The same sweet-sad poignancy informs dolls connected to handheld vacuums. They are also laboriously built but appear messier – like our egos – and you can’t help feeling for them each time they deflate and lie there limp, impotent and defeated.

Zero Station

There are 13 artists in “Efflorescence,” and every one of them is technically proficient – even masterful – in their skill. Some work borders on graphic illustration. Stephen Burt’s ink and gouache “Society of Mutual Aid,” for instance, looks like an old stoner poster from the 1960s, and Nancy Blum’s screen-printed “Cereus, Mauve on Gold” has a dimensional flatness and reductive representational style that convey a sense of illustration.

This is not a criticism. They are simply stylistic choices and very well done. Blum contributes “Cornflower” too, which interestingly stylizes this bloom to the point of unreality, making viewers feel like someone might have slipped them a hit of acid. Burt also shows “Ornament with Anole and Fantastical Flower,” an etching no less ravishing for its classicism, and “Bright Horizon,” a watercolor, ink and gouache that, though not thematically related to the show and graphic in the manner of William Blake etchings, has a tempestuous energy to rival ukiyo-e master Hokusai’s immortal “Wave.”

There is traditional painting, most stunningly Elise Ansel’s abstracted reimagining of Old Master floral still life. “Incandescent IV” also challenges gender, but sans the sexual imagery and Day-Glo palette seen at New System. From Ansel’s statement: “Old Master paintings were, for the most part, created by men for men. Abstraction allows me to interrupt this one-sided narrative and transform it into sensually capacious non-narrative form of visual communication that embraces multiple points of view.” Her work is both elegant and eloquent.

The sheer scale of Lorena Salcedo-Watson’s “Proteus Pincushion,” a 54-inch by 42.5-inch watercolor and charcoal on paper, makes clear the complexity and divine order of nature. The size monumentalizes her subject matter, but her expressive drafting skill also leaves a dazzlingly indelible impression.


Peter Shellenberger’s “Queen Anne’s Lace” in Zero Station’s show, “Efflorescence,” in Portland. Courtesy of Zero Station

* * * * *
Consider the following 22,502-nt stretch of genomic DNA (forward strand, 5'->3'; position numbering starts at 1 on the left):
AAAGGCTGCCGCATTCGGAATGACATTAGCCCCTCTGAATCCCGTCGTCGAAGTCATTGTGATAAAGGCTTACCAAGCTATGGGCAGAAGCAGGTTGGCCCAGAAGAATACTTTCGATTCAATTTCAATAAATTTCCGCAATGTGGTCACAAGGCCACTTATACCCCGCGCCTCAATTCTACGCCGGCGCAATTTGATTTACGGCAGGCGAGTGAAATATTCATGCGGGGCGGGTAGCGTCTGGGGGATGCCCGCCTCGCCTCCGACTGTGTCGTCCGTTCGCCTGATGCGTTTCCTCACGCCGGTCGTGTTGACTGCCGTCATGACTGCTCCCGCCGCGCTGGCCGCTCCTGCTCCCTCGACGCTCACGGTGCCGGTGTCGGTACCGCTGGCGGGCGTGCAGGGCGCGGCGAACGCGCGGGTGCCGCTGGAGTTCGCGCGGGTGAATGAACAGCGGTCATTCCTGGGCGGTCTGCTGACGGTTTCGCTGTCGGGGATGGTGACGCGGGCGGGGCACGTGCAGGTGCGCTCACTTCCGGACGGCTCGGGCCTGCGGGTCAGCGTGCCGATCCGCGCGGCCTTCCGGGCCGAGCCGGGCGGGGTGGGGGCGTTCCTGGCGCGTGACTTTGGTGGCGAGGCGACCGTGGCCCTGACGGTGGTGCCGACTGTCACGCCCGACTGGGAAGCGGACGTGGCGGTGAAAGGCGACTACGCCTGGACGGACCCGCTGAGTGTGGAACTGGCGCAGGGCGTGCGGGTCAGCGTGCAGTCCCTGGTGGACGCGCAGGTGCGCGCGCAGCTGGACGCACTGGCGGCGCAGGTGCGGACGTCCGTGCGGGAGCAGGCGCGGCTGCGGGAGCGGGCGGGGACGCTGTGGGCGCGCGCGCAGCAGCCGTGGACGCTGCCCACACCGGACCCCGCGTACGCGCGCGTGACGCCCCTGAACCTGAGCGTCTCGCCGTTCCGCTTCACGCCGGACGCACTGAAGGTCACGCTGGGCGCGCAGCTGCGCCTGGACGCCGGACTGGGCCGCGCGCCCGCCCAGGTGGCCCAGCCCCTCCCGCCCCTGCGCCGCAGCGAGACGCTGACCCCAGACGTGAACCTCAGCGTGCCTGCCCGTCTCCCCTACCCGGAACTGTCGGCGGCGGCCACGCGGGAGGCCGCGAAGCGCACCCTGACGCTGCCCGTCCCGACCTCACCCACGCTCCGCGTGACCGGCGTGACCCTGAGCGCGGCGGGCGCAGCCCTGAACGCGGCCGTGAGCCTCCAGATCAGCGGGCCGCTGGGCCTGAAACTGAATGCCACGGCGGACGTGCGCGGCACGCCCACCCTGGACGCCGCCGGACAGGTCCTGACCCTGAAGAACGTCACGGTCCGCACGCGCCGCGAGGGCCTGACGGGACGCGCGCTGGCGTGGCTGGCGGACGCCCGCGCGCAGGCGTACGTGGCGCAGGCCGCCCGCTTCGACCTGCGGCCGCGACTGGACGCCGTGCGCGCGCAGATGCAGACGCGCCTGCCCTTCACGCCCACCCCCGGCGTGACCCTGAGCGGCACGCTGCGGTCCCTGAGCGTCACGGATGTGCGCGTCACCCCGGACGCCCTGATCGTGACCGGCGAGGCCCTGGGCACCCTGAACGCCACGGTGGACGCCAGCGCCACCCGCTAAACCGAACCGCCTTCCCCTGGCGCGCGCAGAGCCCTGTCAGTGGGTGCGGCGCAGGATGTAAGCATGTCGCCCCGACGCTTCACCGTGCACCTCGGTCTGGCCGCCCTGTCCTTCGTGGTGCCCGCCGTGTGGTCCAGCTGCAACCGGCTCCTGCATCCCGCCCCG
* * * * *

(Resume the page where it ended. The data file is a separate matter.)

Superficially, Peter Shellenberger’s three photographic works appear to be about flowers. But they are more accurately about light. He shoots at night, opening an exposure and setting off flashes of up to 110,000 lumens in stands of “Queen Anne’s Lace” or “Hydrangea.” The process and angles from which he shoots result in something strange and wonderful. “Lace,” for example, looks like sea grasses shot from underwater. For “Fireflies,” he put film and fireflies in a box together (they were not harmed) and exposed them overnight. Knowing what you’re looking at, however, doesn’t make it any less intriguing.

One of artist Tracey Cockrell’s “Sound Studies,” on exhibit in “Efflorescence” at Zero Station in Portland. Courtesy of Zero Station

For her “Sound Studies,” Tracey Cockrell uses vegetables harvested from a Maine farm to make papyrus that she then transforms into speakers with the use of conductive threads. (It’s too complex a process to fully describe here.) They’re mounted on old Martin guitar frets. The push of a button starts a recording of field sounds – farmers conversing, birds chirping and bees buzzing, the revving of a pickup truck engine. Nature, growth, harvest and life become one.

These are the most materially and conceptually innovative works in the show. In essence, however, they are like codas to centuries-old, and continually evolving, art media and processes, many of them on gorgeous display at Zero Station.

Jorge S. Arango has written about art, design and architecture for over 35 years. He lives in Portland. He can be reached at: